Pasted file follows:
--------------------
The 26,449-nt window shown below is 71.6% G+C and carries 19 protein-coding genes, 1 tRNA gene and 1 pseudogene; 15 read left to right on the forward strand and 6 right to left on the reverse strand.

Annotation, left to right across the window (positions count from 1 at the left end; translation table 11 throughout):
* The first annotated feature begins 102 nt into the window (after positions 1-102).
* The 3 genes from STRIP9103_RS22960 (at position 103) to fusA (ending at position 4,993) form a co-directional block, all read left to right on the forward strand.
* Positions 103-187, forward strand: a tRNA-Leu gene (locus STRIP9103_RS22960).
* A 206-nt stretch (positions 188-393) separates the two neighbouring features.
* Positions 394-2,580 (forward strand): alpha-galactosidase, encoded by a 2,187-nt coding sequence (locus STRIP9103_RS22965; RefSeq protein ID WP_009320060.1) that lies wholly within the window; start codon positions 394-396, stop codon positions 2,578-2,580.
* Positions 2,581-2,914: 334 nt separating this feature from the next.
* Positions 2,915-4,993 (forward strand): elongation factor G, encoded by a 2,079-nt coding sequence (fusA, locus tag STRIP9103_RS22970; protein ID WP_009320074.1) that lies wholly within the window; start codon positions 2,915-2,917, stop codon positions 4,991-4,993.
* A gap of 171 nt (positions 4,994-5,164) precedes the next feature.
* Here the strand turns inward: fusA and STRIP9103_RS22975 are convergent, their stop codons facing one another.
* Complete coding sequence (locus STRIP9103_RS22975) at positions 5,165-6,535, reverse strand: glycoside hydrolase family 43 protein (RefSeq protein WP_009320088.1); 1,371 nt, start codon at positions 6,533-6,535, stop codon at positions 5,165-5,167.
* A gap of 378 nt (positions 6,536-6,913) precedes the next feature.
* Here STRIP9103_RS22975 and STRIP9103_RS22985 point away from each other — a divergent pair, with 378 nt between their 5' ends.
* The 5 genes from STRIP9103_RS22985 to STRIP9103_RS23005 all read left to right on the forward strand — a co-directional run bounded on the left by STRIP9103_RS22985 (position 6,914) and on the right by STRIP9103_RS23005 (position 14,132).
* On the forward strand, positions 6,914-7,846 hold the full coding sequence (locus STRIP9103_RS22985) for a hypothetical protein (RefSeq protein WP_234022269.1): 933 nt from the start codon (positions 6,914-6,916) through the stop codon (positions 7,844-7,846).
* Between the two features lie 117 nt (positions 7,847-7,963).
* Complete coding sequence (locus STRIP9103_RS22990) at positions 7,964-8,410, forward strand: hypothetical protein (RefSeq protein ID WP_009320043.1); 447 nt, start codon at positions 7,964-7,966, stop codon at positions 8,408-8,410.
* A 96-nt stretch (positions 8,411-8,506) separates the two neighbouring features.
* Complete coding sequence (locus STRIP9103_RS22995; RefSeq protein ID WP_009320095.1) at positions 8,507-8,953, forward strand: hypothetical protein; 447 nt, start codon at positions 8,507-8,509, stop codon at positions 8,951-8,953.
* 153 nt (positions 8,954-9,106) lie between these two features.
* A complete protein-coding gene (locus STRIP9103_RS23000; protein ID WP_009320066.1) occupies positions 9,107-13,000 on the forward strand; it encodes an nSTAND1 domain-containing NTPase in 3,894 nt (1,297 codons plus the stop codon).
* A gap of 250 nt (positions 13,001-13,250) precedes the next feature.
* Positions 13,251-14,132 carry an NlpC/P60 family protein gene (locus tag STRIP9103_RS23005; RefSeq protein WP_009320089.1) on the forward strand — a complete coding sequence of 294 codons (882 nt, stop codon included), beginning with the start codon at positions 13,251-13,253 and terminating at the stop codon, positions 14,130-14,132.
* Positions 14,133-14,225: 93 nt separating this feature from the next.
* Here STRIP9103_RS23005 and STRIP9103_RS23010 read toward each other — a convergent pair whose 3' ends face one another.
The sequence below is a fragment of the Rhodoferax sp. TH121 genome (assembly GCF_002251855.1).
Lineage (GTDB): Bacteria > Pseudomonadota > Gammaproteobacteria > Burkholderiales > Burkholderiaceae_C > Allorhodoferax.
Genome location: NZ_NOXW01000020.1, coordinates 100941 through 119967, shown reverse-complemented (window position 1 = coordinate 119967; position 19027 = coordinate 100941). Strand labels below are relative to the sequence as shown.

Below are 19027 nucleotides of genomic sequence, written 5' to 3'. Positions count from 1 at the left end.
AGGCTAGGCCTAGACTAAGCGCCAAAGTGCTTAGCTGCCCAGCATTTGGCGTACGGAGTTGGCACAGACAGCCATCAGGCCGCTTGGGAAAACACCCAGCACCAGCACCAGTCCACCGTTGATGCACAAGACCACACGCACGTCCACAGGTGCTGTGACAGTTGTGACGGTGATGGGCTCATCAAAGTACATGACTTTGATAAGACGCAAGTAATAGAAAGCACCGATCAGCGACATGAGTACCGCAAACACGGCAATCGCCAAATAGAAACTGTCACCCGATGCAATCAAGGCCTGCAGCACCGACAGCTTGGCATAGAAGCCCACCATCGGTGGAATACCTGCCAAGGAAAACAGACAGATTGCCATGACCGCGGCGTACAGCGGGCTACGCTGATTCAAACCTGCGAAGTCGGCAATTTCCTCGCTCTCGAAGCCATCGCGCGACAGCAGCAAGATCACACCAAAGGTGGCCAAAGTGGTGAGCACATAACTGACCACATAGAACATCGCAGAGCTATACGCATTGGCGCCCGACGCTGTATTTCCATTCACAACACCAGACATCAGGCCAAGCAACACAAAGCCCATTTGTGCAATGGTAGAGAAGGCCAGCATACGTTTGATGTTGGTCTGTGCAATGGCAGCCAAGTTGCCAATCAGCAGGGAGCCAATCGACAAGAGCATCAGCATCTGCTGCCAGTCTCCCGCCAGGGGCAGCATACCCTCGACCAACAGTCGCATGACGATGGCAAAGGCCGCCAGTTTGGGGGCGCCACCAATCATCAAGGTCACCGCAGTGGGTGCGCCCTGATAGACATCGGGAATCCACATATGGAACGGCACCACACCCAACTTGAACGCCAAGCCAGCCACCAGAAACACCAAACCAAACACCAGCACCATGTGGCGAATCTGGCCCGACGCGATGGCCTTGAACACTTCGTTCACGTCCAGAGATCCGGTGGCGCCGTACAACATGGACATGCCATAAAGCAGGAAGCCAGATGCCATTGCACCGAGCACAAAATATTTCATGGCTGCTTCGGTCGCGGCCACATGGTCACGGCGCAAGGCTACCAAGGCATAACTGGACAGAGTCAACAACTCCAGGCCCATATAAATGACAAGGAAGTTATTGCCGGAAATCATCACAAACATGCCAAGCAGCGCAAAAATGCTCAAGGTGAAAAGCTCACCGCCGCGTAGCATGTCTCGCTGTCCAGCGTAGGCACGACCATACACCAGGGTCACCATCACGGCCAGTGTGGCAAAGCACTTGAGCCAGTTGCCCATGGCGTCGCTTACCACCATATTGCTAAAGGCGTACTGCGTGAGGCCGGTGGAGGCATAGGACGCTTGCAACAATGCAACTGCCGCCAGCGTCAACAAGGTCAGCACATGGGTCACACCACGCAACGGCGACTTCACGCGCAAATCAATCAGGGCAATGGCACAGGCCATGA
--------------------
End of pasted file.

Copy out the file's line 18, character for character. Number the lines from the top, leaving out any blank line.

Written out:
* Complete coding sequence (locus STRIP9103_RS22990) at positions 7,964-8,410, forward strand: hypothetical protein (RefSeq protein ID WP_009320043.1); 447 nt, start codon at positions 7,964-7,966, stop codon at positions 8,408-8,410.